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Author(s): Shaw, Marnie I., M.Sc. and John F. Patience, Ph.D.
Publication Date: January 1, 2002
Reference: Manitoba Pork Council Research News, Prairie Swine Centre
Country: Canada

Summary:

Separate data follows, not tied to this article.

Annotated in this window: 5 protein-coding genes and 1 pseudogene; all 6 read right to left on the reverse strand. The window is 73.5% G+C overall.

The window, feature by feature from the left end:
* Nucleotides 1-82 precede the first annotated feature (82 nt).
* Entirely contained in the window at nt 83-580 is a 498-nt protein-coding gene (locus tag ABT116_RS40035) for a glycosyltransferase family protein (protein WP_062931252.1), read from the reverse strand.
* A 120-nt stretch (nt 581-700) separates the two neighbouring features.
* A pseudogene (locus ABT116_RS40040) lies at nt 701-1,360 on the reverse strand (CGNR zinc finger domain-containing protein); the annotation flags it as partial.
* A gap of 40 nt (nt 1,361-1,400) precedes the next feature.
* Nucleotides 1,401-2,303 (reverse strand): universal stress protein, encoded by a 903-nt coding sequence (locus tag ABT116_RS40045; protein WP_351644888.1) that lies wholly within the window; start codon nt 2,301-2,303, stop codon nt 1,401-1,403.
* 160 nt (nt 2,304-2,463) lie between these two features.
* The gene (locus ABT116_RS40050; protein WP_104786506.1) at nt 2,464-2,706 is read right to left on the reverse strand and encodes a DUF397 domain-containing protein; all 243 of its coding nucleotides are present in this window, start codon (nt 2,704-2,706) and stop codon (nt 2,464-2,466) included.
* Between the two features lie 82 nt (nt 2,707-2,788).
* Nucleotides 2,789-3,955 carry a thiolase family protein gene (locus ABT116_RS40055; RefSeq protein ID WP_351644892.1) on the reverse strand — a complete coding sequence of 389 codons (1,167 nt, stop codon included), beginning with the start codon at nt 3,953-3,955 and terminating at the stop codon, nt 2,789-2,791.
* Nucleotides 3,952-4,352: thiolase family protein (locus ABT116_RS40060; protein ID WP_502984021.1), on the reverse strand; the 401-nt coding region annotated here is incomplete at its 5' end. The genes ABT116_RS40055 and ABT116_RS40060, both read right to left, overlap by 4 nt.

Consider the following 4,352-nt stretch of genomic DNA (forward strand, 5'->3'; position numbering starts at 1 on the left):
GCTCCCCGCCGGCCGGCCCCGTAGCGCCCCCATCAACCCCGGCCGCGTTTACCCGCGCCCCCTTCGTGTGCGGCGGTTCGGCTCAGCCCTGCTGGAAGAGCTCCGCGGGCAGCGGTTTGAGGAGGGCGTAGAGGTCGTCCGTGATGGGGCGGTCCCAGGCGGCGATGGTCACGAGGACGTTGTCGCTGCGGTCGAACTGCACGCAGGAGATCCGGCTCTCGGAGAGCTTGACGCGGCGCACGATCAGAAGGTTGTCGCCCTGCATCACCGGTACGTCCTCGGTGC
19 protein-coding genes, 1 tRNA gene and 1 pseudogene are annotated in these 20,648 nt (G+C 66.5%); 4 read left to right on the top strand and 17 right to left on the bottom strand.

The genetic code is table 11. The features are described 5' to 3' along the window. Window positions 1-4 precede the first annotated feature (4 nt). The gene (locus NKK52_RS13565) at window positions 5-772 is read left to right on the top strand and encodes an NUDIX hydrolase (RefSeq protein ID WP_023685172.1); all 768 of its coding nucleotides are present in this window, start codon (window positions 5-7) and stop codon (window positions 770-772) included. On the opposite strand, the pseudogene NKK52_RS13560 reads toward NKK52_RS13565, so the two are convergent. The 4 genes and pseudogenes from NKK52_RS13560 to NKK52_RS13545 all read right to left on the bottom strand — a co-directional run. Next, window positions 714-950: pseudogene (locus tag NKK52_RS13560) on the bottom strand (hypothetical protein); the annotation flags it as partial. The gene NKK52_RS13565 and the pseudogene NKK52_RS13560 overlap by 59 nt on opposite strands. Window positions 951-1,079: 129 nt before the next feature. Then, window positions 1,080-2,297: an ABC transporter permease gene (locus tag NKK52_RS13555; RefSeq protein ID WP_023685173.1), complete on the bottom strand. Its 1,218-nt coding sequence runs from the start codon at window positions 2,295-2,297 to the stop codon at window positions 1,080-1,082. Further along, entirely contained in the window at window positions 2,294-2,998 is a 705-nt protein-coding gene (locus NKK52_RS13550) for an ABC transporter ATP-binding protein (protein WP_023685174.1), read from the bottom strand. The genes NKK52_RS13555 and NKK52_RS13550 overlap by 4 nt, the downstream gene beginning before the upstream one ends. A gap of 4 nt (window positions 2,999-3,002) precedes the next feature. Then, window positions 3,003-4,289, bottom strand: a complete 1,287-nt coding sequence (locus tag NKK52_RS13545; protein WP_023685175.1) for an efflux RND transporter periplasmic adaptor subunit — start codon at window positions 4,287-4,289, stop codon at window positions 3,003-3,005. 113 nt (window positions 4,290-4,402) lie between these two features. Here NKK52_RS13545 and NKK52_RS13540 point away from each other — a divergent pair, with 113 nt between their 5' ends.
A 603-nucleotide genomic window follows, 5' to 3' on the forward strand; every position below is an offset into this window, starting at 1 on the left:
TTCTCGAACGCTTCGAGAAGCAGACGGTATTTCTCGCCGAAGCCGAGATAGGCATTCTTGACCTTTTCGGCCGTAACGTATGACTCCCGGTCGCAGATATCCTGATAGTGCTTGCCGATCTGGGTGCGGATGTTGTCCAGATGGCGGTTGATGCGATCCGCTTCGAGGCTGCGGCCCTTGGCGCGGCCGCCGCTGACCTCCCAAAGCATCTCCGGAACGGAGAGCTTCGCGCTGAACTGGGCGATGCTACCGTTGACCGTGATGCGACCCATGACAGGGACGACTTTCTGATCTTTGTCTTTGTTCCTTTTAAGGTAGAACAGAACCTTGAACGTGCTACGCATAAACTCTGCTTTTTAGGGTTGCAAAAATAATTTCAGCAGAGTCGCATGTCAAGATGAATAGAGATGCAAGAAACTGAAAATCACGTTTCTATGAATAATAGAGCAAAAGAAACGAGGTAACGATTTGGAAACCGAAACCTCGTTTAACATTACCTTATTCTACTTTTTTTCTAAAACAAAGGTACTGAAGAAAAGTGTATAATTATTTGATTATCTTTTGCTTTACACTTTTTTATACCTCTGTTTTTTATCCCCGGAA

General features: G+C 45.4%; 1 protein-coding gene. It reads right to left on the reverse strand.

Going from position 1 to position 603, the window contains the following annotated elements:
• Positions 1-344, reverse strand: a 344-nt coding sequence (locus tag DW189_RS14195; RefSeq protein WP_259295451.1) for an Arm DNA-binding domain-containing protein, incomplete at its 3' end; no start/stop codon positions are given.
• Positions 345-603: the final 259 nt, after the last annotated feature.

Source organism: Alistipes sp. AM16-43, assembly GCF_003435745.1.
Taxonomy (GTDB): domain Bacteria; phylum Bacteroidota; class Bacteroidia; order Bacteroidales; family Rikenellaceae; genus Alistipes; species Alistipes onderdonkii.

Concerns relating to the use of water resources by the livestock industry, combined with the rising cost of storing, hauling and spreading manure have resulted in greater interest in more precisely defining the drinking water consumption of pigs. In particular, little information is available on the impact of diet composition on voluntary water intake in swine. In addition, diets are currently not formulated with considerations involving their impact on water usage in pigs. Some researchers studying the effect of diet on water consumption patterns of growing pigs have observed altered water intake patterns in response to changes in dietary crude protein or mineral levels, while similar studies have not produced conclusive results. Two experiments were conducted at PSCI’s Floral research facility to examine a nutritional approach to reducing the demand for water by pork production units while maintaining pig performance and well-being. Varying levels of dietary minerals and crude protein level as well as the protein source were used to examine the use of diet manipulation to alter pig water intake. The first experiment involved a total of 54 barrows averaging 72 days of age with an average body weight of 36.0 kg. Pigs were limit-fed diets of varying crude protein levels (14.5,18.5 and 22.5 % CP), an animal protein diet using meat and bone meal, a vegetable protein diet with mineral levels similar to that of the animal protein diet or a high mineral diet. A second experiment involved 48 barrows given free access to diets of increasing CP (16.9, 20.9 and 25.7 %) or a high mineral diet (20.6% CP). Drinking water intake was unaffected by the level or source of dietary protein or the mineral levels when pigs were limit-fed. Similarly, urine output was not different in response to dietary treatment. The high water:feed ratios and individual variability in water intake observed in the first experiment were suggestive of polydipsia, a behaviour that has been related to hunger in limit-fed pigs. To minimize the effect of over-drinking due to hunger, pigs were allowed free access to feed in the second experiment. There were no significant treatment effects on overall water balance; however there was a tendency toward increased drinking water intake and urine output in pigs receiving the highest protein diet. Further analysis indicated that dietary nitrogen and feed intake had a strong influence on the pig’s daily water consumption.

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